Concept for gene conservation strategy for the endangered Chinese yellowhorn, Xanthoceras sorbifolium, based on simulation of pairwise kinship coefficients
Publication date: 15 January 2019
Source: Forest Ecology and Management, Volume 432
Author(s): Yousry A. El-Kassaby, Qing Wang, Tongli Wang, Blaise Ratcliffe, Quan-Xin Bi, Zhou Wang, Jian-Feng Mao, Wenbin Guan
A molecular markers-based conservation strategy framework for the endemic endangered Chinese yellowhorn, Xanthoceras sorbifolium, is developed. The method utilizes pairwise kinship coefficients, a measure of genetic similarity/dissimilarity, between individuals and contrasts two simulated mating schemes that either promote “no co-ancestry” or “co-ancestry” through multiple matings of particular individuals as well as a “hybrid” scenario involving both “no co-ancestry” and “co-ancestry” mating schemes. Selection of mating individuals is focused on maximizing genetic dissimilarity, hence capturing maximum genetic diversity. These approaches were compared on a population of 79 ancient yellowhorn trees scattered across 13 populations. Simulated matings were evaluated based on their average pairwise kinship, effective population size, and average number of alleles/locus. In this regard, no co-ancestry has been proven to be superior to co-ancestry mating scheme; however, co-ancestry offered opportunities for increasing effective population size, a desirable attribute for combating the detrimental effect of genetic drift. The hybrid approach, with reduced number of crosses, produced acceptable condition with maximum genetic diversity and high effective population size and genetic dissimilarity among the produced offspring. The advantages and disadvantages of marker-based gene conservation are highlighted and discussed.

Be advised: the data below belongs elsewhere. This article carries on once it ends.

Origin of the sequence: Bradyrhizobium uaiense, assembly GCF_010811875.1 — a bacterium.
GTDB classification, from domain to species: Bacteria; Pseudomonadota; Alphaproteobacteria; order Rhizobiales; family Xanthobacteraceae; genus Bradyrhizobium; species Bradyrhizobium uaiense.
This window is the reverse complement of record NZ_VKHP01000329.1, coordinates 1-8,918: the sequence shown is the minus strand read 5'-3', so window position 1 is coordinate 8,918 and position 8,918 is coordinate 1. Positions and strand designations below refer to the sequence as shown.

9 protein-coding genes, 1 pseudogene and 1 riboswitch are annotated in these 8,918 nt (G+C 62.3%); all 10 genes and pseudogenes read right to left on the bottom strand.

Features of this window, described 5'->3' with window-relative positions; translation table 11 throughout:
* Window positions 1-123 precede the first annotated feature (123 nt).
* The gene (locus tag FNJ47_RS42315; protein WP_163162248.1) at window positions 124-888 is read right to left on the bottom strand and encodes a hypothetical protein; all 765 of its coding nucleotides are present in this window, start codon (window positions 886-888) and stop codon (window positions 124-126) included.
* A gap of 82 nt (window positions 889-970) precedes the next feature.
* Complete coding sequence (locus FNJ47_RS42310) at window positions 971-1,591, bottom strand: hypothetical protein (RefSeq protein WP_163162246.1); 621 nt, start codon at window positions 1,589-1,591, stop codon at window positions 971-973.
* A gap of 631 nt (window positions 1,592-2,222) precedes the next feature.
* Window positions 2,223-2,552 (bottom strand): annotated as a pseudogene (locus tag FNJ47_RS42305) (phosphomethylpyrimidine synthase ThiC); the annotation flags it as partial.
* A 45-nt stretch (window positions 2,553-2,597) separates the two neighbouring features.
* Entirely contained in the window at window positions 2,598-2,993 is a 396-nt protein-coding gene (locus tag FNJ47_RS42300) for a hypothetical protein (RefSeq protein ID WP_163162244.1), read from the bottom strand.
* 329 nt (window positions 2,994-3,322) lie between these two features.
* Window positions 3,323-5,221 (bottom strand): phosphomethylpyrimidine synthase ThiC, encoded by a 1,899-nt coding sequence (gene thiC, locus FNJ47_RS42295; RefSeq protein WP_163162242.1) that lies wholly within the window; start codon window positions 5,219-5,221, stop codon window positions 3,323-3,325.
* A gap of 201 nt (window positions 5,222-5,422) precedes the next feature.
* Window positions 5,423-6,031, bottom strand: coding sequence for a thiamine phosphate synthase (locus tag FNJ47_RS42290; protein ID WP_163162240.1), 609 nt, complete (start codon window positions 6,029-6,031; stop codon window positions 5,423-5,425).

Subject area: Conservation genetics and biodiversity.
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